Toyota MinuteMod: More IFS Travel
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Author: Joe Micciche July, 2001
|5/8" Energy Suspension bumpstop vs. the stock bumpstop.|
The independent front suspension (IFS) Toyota introduced on it's 1986 U.S. model year 4WD trucks and 4Runners - and used until 1995 - is notorious for limited travel. The following MinuteMod provides some help in gaining additional IFS travel with no deterioration in ride quality.
The upper and lower control arms are both limited in movement by frame-mounted bumpstops, the factory swaybar, and shock length. A cheap and easy way to increase travel is to either cut down the six factory bumpstops or replace them with 5/8" low-profile polyurethane snubbers available from a variety of sources. Two inches of additional bumpstop travel (1" each way) is available with this mod.
But with the swaybar connected and factory-length shocks in place, the additional travel is not useable. The swaybar can either be tossed or fitted with quick-disconnects to free up one more limitation.
The final step is to ensure shock length is adequate. This can be done by lifting the front end and securing the front crossmember on jackstands, and observing the downtravel. If the upper control arm (UCA) rests on it's bumpstops, shock length is fine. If the upper control arm does not come to rest, unbolt the lower shock mount to determine if this allows full extension, then consider spacing the shock down.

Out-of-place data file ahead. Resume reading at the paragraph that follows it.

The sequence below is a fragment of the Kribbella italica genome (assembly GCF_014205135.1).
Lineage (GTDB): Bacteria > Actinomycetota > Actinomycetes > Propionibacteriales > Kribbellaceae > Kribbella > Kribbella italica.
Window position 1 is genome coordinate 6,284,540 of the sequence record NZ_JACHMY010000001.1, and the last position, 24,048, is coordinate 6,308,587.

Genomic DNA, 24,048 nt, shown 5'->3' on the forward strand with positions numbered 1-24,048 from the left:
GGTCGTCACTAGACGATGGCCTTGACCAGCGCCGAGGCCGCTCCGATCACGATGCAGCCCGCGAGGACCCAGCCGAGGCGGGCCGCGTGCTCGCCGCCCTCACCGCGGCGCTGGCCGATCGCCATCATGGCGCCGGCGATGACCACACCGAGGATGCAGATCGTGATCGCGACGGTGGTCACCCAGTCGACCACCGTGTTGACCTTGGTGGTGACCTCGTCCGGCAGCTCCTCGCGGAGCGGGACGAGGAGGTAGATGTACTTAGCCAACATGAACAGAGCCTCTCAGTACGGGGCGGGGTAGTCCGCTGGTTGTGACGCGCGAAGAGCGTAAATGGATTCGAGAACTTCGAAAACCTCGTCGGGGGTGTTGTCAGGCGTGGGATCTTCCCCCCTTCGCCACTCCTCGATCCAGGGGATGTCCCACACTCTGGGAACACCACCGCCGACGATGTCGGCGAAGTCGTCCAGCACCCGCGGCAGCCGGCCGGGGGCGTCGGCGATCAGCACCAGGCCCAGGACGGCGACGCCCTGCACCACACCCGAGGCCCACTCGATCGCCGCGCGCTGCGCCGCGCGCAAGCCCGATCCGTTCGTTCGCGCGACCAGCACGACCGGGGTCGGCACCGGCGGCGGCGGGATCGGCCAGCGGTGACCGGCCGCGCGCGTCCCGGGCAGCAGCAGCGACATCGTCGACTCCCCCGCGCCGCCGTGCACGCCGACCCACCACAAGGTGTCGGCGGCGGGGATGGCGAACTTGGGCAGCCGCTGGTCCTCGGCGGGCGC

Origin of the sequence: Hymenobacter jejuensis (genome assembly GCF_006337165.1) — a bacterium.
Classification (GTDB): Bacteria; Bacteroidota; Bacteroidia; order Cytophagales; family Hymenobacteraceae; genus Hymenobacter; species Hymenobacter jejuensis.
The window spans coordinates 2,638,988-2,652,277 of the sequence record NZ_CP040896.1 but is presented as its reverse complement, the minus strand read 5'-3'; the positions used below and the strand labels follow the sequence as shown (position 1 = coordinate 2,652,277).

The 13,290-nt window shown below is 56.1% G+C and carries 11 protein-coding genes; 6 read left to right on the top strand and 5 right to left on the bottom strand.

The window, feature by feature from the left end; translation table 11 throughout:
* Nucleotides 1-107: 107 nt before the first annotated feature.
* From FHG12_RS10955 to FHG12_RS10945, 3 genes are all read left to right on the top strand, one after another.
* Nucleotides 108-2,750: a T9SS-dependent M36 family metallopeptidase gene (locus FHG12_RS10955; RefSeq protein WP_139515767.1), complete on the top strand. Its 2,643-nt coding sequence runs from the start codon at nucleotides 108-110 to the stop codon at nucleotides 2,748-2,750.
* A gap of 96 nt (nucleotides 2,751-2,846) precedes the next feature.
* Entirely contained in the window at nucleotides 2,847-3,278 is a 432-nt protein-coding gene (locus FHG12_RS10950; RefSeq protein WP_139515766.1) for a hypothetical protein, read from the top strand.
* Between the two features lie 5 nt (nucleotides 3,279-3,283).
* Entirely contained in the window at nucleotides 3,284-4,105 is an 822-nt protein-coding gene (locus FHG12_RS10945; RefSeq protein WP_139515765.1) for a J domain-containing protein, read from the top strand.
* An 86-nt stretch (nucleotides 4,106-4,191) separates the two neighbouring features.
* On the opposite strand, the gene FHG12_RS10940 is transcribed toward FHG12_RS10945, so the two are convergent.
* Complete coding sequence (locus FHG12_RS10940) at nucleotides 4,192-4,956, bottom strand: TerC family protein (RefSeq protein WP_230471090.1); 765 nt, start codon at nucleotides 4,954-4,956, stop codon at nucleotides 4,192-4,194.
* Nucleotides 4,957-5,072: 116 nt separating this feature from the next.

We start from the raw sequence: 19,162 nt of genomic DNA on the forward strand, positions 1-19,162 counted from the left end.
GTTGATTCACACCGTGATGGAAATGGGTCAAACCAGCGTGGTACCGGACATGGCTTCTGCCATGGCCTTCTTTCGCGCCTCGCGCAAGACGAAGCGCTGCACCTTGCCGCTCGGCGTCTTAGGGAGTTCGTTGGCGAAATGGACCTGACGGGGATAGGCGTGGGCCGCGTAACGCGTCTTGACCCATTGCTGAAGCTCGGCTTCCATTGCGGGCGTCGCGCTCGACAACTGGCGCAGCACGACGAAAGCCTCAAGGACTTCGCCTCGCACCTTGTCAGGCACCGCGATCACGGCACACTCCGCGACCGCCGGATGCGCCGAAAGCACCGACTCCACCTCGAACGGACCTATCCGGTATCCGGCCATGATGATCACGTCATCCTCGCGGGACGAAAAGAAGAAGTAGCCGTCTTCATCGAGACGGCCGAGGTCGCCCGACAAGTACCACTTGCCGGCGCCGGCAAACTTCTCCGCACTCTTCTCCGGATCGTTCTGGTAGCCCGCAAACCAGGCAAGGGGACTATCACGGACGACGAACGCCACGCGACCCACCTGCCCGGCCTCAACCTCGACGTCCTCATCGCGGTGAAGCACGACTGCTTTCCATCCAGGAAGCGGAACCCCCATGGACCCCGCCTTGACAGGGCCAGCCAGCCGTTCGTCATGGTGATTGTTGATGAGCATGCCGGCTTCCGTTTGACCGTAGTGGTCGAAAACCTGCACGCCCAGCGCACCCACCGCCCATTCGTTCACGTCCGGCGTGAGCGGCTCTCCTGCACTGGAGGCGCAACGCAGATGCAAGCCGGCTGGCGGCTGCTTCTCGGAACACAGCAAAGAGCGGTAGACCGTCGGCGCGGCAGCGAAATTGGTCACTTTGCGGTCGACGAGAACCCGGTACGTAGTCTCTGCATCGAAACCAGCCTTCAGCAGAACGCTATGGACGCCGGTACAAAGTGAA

|The first shot shows added washers; the second shows the shock mounted with the extra "space" under the UCA. No-one will mistake the results for a solid axle, but every little bit helps! (Photo courtesy of Greg Motz.)|
To "space" the shock down, simply remove the shock. Remove the upper bushings and washers, and add washers or a bushing to the pin. This will push the shock down from the upper control arm, effectively making it longer on extension.
I've found that uptravel isn't ordinarily a concern due to the spring rate of both stock and aftermarket torsion bars. Even with the added weight of the V6 and the truck front-loaded, I can barely get full compression. Thus, there's no real concern about harshly topping out the shock, but check on your specific application to be sure.